HC Deb 04 March 1976 vol 906 cc1568-669

Question again proposed.

4.51 p.m.

Mr. William Whitelaw (Penrith and The Border)

At the start of our discussions on the Bill I hope that we can all accept that, whatever may be our differences on details or methods, or even in some cases on the wisdom of legislation at all, we are agreed on the main objectives. We all want to promote good race relations and are completely committed to the principle of non-discrimination. Such an acceptance could save us from those accusations of racialist tendencies which all too often bedevil sensible arguments on race problems. It would also help us to discuss and, when we think it necessary, to criticise the Bill in a calm atmosphere which will help to remove racial tensions rather than exacerbate them.

We should also appreciate that it is our duty openly to voice the genuine anxieties of many people in this country. In doing so we have equally to differentiate between those genuine anxieties and the real prejudices shown in the vicious correspondence which I am sure all hon. Members receive from the real extremists. We have had a demonstration of that in the Public Gallery this afternoon. But, of course, I can refer only to the paper that has arrived on the Floor of the House. It is at least evidence that there are some real extremists in this country. We have to face that fact.

I start from the conviction that if the Bill is to work—and here I agree with the Home Secretary—it can only be a part of any race relations policy and has to operate against a background of public confidence. Public confidence can be gained if the Government's policy operates and is seen to operate on the basis clearly set out by the Home Secretary. I wish to put the right hon. Gentleman's words on the record once again. In answer to a Question from me he said: My policy, which I have stated on a number of occasions and repeat now, is that there is, in present or any foreseeable circumstances, a strict limit on the amount of immigration that this country can absorb. It is right and generally accepted that the rules have to be administered with a reasonable humanity—and problems of humanity do arise. Together with that strong control over immigration, we must have a most determined and liberal policy of complete equality for those settled in this country. I regard these matters as two sides of the same coin."—[Official Report, 12th February 1976; Vol. 905, c. 596.] I wholeheartedly support that statement, both personally and on behalf of the Conservative Party.

On that basis I want to raise two questions which are vital to the success of the Bill and to race relations policy in general. First, is the policy of strict control of immigration working satisfactorily and, secondly, is it seen to be doing so? In that context I wish to raise two important issues, namely, illegal immigration together with overstaying, and immigration statistics. It cannot be said too often that if illegal immigration and over staying were to be taking place on any substantial scale they would destroy any race relations policy. It would render a Bill of this sort of little value, and would be monstrously unfair to those families from the new Commonwealth and Pakistan who have come here legally and who wish to settle in our midst as full British citizens.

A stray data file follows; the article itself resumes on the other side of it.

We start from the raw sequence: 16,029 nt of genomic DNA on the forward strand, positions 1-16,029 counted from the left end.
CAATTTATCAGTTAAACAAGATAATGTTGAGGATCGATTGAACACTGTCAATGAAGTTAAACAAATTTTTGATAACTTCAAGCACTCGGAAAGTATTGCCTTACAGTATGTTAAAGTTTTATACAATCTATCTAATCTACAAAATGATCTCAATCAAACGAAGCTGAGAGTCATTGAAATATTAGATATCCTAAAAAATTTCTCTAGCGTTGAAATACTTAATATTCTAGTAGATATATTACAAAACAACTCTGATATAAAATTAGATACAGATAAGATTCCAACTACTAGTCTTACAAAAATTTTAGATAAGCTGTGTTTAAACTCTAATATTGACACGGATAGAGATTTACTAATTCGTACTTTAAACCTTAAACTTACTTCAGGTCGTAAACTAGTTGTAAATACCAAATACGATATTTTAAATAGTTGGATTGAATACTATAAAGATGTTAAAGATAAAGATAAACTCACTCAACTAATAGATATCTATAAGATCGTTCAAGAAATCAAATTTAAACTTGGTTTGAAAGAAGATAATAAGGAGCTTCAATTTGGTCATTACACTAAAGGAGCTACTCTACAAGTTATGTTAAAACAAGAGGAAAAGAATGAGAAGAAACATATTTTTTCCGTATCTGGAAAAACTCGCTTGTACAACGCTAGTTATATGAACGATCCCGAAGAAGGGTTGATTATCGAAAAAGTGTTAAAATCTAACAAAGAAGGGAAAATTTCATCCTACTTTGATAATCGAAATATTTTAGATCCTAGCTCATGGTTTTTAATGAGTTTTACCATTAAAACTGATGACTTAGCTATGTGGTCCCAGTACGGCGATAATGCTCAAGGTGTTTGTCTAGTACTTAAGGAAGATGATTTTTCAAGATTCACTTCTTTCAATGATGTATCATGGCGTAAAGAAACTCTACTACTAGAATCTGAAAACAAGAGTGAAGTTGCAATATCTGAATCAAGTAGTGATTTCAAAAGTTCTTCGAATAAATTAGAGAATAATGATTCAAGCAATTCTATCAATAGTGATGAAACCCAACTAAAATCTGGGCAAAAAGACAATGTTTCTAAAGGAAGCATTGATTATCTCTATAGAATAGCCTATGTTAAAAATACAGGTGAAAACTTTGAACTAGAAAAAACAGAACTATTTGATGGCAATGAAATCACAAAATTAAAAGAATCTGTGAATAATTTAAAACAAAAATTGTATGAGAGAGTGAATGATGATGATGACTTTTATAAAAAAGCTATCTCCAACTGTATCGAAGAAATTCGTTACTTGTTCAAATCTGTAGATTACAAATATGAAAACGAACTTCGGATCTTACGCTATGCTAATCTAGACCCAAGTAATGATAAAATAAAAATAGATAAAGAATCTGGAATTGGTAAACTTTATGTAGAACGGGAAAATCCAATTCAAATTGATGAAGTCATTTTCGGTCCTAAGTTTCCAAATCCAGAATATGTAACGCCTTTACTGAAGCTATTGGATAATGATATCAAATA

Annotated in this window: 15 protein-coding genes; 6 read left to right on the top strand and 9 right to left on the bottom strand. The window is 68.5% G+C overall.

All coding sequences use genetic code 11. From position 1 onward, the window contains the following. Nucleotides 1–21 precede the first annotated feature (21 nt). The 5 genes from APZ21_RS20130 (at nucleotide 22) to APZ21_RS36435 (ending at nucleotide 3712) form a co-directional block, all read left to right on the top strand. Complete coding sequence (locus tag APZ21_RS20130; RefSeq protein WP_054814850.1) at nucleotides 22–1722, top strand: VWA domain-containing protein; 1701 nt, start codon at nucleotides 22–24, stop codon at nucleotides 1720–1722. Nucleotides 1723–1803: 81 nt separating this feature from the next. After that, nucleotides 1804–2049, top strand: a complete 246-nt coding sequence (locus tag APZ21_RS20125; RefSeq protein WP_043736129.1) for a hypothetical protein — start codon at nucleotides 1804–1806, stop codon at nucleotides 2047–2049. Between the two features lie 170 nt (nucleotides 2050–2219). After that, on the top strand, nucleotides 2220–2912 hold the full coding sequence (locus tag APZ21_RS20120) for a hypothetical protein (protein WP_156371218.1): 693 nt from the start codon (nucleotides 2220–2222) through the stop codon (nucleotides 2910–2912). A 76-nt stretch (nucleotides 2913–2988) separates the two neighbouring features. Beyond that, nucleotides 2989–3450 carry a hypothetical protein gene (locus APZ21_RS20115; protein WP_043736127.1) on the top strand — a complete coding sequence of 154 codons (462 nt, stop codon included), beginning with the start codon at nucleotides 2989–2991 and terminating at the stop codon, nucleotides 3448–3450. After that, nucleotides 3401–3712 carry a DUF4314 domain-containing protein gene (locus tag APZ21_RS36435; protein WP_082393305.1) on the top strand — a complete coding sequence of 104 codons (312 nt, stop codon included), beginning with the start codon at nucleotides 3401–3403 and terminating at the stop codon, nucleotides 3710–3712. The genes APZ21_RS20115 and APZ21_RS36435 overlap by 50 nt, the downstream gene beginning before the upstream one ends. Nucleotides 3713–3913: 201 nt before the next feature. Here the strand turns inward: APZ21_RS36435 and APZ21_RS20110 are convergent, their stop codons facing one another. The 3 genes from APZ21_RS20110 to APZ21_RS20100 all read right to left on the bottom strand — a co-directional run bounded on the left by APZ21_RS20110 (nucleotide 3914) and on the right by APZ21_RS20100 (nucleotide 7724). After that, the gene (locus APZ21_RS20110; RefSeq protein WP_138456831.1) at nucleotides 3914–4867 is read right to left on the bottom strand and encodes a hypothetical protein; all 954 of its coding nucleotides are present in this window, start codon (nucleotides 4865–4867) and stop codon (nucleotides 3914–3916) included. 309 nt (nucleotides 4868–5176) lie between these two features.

Of course I know that the Home Secretary wishes to see illegal immigration rooted out. I also accept that some of the wilder rumours of the numbers evading the controls and over-staying can be discounted. Nevertheless, I must tell the House, the Home Secretary and the Minister of State that there is real public anxiety and that there is a case to be investigated and answered. I want to refer to an article that was published in the Daily Telegraph on 26th February. The remarks contained in it have been underlined by Mr. Deedes who at one time was the Chairman of the Select Committee on Race Relations and Immigration, whom everyone knows and admires, and who took a considerable interest in this subject. The article by Mr. Barry O'Brien says: Indians, Pakistanis and East African Asians trying to get into Britain have found an easy way to beat immigration controls. They come in as visitors for six months or less and stay on…They troop in endlessly through the arrival terminals at Heathrow, some at least on every flight from India, Pakistan, Africa and the West Indies, and many flights are filled by them. The article continues: Airline and airport staff whose work brings them into continual contact with this daily round-the-clock influx laugh when they read Home Office statistics putting the number of immigrant settlers at 50,000 a year. These are important matters and cannot be written off.

Mr. Bidwell

There is a great danger that the right hon. Gentleman's last remarks will be misconstrued by those who have no close acquaintance with the problems that exist in my constituency and at Heathrow Airport. The right hon. Gentleman should be clear about what that means and not refer to an article that was published in the Daily Telegraph. He should be clear what the realities are. There is tight control over immigration and there has been for a long time. The right hon. Gentleman has just said that a stream of people come in. That is not the case.